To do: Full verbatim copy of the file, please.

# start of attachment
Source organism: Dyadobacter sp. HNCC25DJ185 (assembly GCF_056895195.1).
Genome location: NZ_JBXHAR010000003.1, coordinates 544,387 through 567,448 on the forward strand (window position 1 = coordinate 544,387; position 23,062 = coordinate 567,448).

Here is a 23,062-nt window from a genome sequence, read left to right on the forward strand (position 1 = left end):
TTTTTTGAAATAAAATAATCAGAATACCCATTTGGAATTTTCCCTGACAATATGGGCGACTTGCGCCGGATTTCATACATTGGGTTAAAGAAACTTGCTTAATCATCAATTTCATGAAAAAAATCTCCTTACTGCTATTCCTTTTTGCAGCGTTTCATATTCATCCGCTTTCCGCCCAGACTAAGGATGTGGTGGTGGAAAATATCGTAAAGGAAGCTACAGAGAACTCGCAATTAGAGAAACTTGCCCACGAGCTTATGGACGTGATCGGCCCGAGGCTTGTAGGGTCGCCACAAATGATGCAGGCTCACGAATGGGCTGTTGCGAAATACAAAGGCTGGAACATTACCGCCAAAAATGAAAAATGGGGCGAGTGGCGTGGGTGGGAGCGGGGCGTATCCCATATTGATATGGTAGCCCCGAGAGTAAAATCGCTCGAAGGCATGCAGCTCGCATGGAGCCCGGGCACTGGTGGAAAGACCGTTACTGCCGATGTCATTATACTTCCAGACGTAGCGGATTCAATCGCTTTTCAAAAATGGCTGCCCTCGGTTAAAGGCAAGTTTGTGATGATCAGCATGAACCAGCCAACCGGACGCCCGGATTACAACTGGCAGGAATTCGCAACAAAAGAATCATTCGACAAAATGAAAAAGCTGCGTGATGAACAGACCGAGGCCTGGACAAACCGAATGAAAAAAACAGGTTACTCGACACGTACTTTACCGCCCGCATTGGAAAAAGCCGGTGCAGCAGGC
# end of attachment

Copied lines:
Source organism: Dyadobacter sp. HNCC25DJ185 (assembly GCF_056895195.1).
Genome location: NZ_JBXHAR010000003.1, coordinates 544,387 through 567,448 on the forward strand (window position 1 = coordinate 544,387; position 23,062 = coordinate 567,448).

Here is a 23,062-nt window from a genome sequence, read left to right on the forward strand (position 1 = left end):
TTTTTTGAAATAAAATAATCAGAATACCCATTTGGAATTTTCCCTGACAATATGGGCGACTTGCGCCGGATTTCATACATTGGGTTAAAGAAACTTGCTTAATCATCAATTTCATGAAAAAAATCTCCTTACTGCTATTCCTTTTTGCAGCGTTTCATATTCATCCGCTTTCCGCCCAGACTAAGGATGTGGTGGTGGAAAATATCGTAAAGGAAGCTACAGAGAACTCGCAATTAGAGAAACTTGCCCACGAGCTTATGGACGTGATCGGCCCGAGGCTTGTAGGGTCGCCACAAATGATGCAGGCTCACGAATGGGCTGTTGCGAAATACAAAGGCTGGAACATTACCGCCAAAAATGAAAAATGGGGCGAGTGGCGTGGGTGGGAGCGGGGCGTATCCCATATTGATATGGTAGCCCCGAGAGTAAAATCGCTCGAAGGCATGCAGCTCGCATGGAGCCCGGGCACTGGTGGAAAGACCGTTACTGCCGATGTCATTATACTTCCAGACGTAGCGGATTCAATCGCTTTTCAAAAATGGCTGCCCTCGGTTAAAGGCAAGTTTGTGATGATCAGCATGAACCAGCCAACCGGACGCCCGGATTACAACTGGCAGGAATTCGCAACAAAAGAATCATTCGACAAAATGAAAAAGCTGCGTGATGAACAGACCGAGGCCTGGACAAACCGAATGAAAAAAACAGGTTACTCGACACGTACTTTACCGCCCGCATTGGAAAAAGCCGGTGCAGCAGGC